when I was 23 years old. When you went to school, we lived off the teacher’s salary. We paid for your tuition. And we did all of those things. What was interesting though, was even though I was really good with finances, as soon as we got married, what did I, You gave it away. I handed you the finances.

 

And I was like, okay, you’re in charge of finances. Yeah. Yeah. We started falling in to those, you know, quote, norms of gender roles of being the provider, being good with finances, being the homemaker. And we just fell into them. Like most people do without asking the questions of who really Just better at this, or who’s good at this.

 

And the truth is I am good at finances, but I totally abdicated them. I seriously went. I feel like in the 1950s housewife mode where I was like, I don’t do any of the paying the bills or bringing those things. Once you are out, when you had your MBA right prior to that, I did all of it. And I ran it really well.

 

We had a lot of investments. We had a solid amount of savings for two people living off a teacher salary, also paying for college graduate school tuition. Right. And yet I gave it away and then I resented him for it. I resented John for not being in charge of the finances. And so we got into this big discussion where it was like,

 

why did you take it away from me? And you said, I didn’t know, like, No, you didn’t take it away from him. Like that was not even something that we had a conversation about. It was like, I just lumped it into his lap because that was his role or what I thought was supposed to be his role. And he took it because I didn’t question it because it’s,

 

I was the provider. I was the man. Right. I mean, it sounds ridiculous, but that’s exactly what happened. And that is how ridiculous it is. But how crazy is that, that we got into this weird dynamic of, even though I’m really good at finances, I handed them away because that’s how it was run in my house. That’s how it was running your house growing up.

 

And we get a lot of these ideas of gender from the movies from society. But also from the things that we see in our own homes, my mom wasn’t in charge of finances and it was because she wasn’t good at finances. And so that’s okay, but it should have been switched for us. And we should have had that conversation, Same conversation that we had when I thought I was going to be a stay-at-home mom,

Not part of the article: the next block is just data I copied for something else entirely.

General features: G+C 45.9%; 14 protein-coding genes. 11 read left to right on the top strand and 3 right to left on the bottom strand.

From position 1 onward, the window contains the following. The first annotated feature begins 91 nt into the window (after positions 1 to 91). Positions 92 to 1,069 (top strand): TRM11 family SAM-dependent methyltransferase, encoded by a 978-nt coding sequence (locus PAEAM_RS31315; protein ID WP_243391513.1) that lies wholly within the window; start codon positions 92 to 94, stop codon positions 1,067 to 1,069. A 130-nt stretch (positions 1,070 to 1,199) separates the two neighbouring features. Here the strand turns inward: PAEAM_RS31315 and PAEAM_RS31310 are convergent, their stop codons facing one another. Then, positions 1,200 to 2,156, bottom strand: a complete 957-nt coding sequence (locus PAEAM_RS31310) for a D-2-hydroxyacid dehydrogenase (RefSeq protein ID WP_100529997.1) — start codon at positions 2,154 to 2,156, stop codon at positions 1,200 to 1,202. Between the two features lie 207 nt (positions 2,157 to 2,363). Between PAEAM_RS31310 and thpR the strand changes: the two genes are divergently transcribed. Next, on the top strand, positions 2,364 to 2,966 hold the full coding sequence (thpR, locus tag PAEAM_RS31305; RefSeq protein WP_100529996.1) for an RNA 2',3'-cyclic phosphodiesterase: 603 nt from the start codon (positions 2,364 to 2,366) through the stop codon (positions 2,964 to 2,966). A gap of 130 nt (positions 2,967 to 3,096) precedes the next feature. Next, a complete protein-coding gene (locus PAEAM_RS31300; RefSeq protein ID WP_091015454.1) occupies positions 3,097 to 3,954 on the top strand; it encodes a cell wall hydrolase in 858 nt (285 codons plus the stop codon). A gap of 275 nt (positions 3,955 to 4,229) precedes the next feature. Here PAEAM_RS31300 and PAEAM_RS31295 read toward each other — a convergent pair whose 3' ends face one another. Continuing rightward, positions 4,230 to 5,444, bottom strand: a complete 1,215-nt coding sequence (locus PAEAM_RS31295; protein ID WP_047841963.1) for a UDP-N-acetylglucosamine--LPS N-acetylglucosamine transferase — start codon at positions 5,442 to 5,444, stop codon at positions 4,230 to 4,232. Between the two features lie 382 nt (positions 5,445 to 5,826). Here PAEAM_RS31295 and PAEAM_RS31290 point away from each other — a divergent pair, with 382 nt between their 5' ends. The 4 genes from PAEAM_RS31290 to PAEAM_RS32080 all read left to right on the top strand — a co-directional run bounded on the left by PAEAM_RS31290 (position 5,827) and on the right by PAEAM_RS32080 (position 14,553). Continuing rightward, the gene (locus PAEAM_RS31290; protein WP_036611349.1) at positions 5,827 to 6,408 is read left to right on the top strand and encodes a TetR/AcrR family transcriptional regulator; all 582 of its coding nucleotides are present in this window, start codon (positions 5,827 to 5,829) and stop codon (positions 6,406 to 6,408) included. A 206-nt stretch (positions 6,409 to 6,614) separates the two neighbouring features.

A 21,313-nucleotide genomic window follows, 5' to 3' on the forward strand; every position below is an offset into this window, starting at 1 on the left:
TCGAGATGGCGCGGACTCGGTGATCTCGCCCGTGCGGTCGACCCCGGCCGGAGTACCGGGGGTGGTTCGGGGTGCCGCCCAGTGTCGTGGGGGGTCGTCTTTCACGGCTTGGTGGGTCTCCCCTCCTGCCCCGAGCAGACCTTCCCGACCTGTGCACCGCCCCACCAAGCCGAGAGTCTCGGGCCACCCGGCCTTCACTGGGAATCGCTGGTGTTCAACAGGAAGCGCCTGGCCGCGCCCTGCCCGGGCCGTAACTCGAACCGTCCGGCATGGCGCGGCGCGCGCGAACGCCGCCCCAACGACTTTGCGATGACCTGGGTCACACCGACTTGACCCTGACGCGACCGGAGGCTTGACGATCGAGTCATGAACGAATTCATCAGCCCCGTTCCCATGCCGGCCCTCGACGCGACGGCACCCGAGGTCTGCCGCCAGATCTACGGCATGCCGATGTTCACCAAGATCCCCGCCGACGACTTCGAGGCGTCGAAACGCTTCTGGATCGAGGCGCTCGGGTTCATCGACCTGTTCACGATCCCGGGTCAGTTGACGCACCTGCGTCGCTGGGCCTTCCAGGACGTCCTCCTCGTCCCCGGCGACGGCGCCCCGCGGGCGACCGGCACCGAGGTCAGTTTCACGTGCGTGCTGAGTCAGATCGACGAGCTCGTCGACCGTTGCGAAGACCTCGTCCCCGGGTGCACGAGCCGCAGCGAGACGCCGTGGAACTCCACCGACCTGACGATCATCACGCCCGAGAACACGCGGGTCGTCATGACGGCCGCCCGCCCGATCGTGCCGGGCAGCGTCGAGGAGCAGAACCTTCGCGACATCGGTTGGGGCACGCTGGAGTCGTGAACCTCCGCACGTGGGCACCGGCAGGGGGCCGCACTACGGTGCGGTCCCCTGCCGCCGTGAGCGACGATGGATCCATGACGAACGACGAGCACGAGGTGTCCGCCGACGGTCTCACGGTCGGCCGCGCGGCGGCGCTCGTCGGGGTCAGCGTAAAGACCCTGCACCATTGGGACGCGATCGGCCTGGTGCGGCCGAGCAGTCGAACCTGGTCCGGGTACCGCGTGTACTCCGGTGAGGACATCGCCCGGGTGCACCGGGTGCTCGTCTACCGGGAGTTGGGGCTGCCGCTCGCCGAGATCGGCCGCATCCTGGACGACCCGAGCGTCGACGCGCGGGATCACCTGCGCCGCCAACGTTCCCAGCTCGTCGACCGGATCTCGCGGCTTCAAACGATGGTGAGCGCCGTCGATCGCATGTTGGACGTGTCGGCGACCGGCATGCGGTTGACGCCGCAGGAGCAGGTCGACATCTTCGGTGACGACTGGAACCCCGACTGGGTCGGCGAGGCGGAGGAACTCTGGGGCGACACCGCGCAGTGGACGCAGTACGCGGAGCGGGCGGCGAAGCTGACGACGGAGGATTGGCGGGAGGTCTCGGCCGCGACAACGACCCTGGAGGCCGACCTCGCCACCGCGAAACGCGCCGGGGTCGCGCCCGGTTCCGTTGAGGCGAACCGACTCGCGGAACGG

because that’s what I thought I was supposed to be. That was the opportunity for me. And really I’m like, now I’m like, oh my gosh, I love business. I can’t imagine not being in business. Right. So we do, we book that system and we’ve done it in many ways, but in some ways we’re still working on it.

 

Yeah, no, it’s definitely still a work in progress. You know, we we’ve taken on a lot of the kind of home tasks that would be traditionally the stay at home mom role. And, you know, we, we divvy that up. Like I do the laundry in the house, right. Because part of it is because I like doing kind of those things I like to vacuum,

 

You know, everybody’s got a thing I made the kitchen kids’ lunches when we, when they were small, that there’s lots of things that we figured out the other person should be doing because, Hey, they’re better at it. Or they actually like it, whatever. But we started having those conversations and we’re still having them. We’re still having them because we just recently had the finances one crazy enough.

 

And so there’s all this untangling we have to do of the things that we’re, we’re doing without even realizing we’re choosing it. Right. And even when we talk about the fact that you do carpool or you make the kids’ lunches and things like that, that kind of hackles. Some people like some people don’t like that, like what, what’s your husband?

 

Why is he doing the grocery shopping? Or why is he or the teachers want to talk to me? Even though John is perfectly capable of speaking to a teacher about what’s going on with our kids, grades and schoolwork and things like that. It’s fascinating to me. Or people will question that because I am the breadwinner in the family that that’s somehow wrong or that demasculate you.

 

Right. Yeah. And that used to bother me. It doesn’t really bother me anymore because I started to realize that this is not, I mean, that’s not the norm. There’s no reason for people to say that it’s just, they’ve been programmed. So I don’t hold it against them. And it doesn’t make me feel bad as a man anymore because we are comfortable with our roles and we do the things that we are good at and the way that it works for us.